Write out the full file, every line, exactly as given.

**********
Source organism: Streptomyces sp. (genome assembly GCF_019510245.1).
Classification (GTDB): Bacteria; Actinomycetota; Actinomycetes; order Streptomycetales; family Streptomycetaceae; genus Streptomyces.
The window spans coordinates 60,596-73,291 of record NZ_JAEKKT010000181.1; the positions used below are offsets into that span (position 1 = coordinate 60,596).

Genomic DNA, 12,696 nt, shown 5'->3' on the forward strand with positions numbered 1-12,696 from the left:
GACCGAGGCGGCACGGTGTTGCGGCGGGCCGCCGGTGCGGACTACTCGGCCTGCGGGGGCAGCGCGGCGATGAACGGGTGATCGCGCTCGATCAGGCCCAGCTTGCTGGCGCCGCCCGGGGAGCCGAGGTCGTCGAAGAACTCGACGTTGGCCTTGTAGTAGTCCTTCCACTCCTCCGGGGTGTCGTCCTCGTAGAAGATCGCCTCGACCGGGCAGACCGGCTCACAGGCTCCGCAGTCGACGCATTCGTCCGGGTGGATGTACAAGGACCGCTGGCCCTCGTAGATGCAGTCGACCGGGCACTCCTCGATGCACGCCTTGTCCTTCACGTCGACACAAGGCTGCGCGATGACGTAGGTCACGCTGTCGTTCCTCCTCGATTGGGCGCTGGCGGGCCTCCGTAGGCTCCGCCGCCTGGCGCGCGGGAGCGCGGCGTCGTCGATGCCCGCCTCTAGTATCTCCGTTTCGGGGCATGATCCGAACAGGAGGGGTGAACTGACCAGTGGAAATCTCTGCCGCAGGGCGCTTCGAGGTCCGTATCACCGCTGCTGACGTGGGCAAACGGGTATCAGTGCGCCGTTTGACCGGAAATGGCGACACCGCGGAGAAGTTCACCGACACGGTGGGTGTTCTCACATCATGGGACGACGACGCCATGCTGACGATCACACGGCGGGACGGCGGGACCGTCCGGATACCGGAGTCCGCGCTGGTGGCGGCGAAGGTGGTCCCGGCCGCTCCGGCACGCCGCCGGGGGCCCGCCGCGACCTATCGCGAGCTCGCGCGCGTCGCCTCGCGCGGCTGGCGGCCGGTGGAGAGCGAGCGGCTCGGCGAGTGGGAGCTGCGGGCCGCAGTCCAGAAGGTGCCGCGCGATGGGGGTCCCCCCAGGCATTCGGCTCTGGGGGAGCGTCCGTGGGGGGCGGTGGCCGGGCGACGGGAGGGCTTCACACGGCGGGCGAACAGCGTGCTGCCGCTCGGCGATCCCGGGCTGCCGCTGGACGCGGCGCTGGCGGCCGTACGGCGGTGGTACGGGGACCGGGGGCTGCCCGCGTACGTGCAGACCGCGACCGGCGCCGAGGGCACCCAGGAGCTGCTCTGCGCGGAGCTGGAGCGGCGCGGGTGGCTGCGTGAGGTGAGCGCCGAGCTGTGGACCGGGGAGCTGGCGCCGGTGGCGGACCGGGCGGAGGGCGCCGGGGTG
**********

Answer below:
Source organism: Streptomyces sp. (genome assembly GCF_019510245.1).
Classification (GTDB): Bacteria; Actinomycetota; Actinomycetes; order Streptomycetales; family Streptomycetaceae; genus Streptomyces.
The window spans coordinates 60,596-73,291 of record NZ_JAEKKT010000181.1; the positions used below are offsets into that span (position 1 = coordinate 60,596).

Genomic DNA, 12,696 nt, shown 5'->3' on the forward strand with positions numbered 1-12,696 from the left:
GACCGAGGCGGCACGGTGTTGCGGCGGGCCGCCGGTGCGGACTACTCGGCCTGCGGGGGCAGCGCGGCGATGAACGGGTGATCGCGCTCGATCAGGCCCAGCTTGCTGGCGCCGCCCGGGGAGCCGAGGTCGTCGAAGAACTCGACGTTGGCCTTGTAGTAGTCCTTCCACTCCTCCGGGGTGTCGTCCTCGTAGAAGATCGCCTCGACCGGGCAGACCGGCTCACAGGCTCCGCAGTCGACGCATTCGTCCGGGTGGATGTACAAGGACCGCTGGCCCTCGTAGATGCAGTCGACCGGGCACTCCTCGATGCACGCCTTGTCCTTCACGTCGACACAAGGCTGCGCGATGACGTAGGTCACGCTGTCGTTCCTCCTCGATTGGGCGCTGGCGGGCCTCCGTAGGCTCCGCCGCCTGGCGCGCGGGAGCGCGGCGTCGTCGATGCCCGCCTCTAGTATCTCCGTTTCGGGGCATGATCCGAACAGGAGGGGTGAACTGACCAGTGGAAATCTCTGCCGCAGGGCGCTTCGAGGTCCGTATCACCGCTGCTGACGTGGGCAAACGGGTATCAGTGCGCCGTTTGACCGGAAATGGCGACACCGCGGAGAAGTTCACCGACACGGTGGGTGTTCTCACATCATGGGACGACGACGCCATGCTGACGATCACACGGCGGGACGGCGGGACCGTCCGGATACCGGAGTCCGCGCTGGTGGCGGCGAAGGTGGTCCCGGCCGCTCCGGCACGCCGCCGGGGGCCCGCCGCGACCTATCGCGAGCTCGCGCGCGTCGCCTCGCGCGGCTGGCGGCCGGTGGAGAGCGAGCGGCTCGGCGAGTGGGAGCTGCGGGCCGCAGTCCAGAAGGTGCCGCGCGATGGGGGTCCCCCCAGGCATTCGGCTCTGGGGGAGCGTCCGTGGGGGGCGGTGGCCGGGCGACGGGAGGGCTTCACACGGCGGGCGAACAGCGTGCTGCCGCTCGGCGATCCCGGGCTGCCGCTGGACGCGGCGCTGGCGGCCGTACGGCGGTGGTACGGGGACCGGGGGCTGCCCGCGTACGTGCAGACCGCGACCGGCGCCGAGGGCACCCAGGAGCTGCTCTGCGCGGAGCTGGAGCGGCGCGGGTGGCTGCGTGAGGTGAGCGCCGAGCTGTGGACCGGGGAGCTGGCGCCGGTGGCGGACCGGGCGGAGGGCGCCGGGGTG